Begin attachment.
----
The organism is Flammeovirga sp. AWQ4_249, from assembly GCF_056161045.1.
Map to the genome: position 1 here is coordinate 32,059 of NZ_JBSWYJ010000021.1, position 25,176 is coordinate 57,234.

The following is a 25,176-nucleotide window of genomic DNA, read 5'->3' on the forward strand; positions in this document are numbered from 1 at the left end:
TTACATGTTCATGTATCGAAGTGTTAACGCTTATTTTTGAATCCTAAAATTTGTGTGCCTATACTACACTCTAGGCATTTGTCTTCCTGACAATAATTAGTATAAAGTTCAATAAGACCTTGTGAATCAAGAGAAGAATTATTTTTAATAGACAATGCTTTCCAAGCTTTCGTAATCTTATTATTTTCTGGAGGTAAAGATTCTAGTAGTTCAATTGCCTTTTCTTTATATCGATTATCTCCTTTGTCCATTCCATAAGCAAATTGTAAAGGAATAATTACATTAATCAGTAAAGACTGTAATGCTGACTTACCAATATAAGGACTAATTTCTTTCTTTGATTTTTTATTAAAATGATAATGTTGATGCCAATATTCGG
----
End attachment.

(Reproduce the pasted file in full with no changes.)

The organism is Flammeovirga sp. AWQ4_249, from assembly GCF_056161045.1.
Map to the genome: position 1 here is coordinate 32,059 of NZ_JBSWYJ010000021.1, position 25,176 is coordinate 57,234.

The following is a 25,176-nucleotide window of genomic DNA, read 5'->3' on the forward strand; positions in this document are numbered from 1 at the left end:
TTACATGTTCATGTATCGAAGTGTTAACGCTTATTTTTGAATCCTAAAATTTGTGTGCCTATACTACACTCTAGGCATTTGTCTTCCTGACAATAATTAGTATAAAGTTCAATAAGACCTTGTGAATCAAGAGAAGAATTATTTTTAATAGACAATGCTTTCCAAGCTTTCGTAATCTTATTATTTTCTGGAGGTAAAGATTCTAGTAGTTCAATTGCCTTTTCTTTATATCGATTATCTCCTTTGTCCATTCCATAAGCAAATTGTAAAGGAATAATTACATTAATCAGTAAAGACTGTAATGCTGACTTACCAATATAAGGACTAATTTCTTTCTTTGATTTTTTATTAAAATGATAATGTTGATGCCAATATTCGG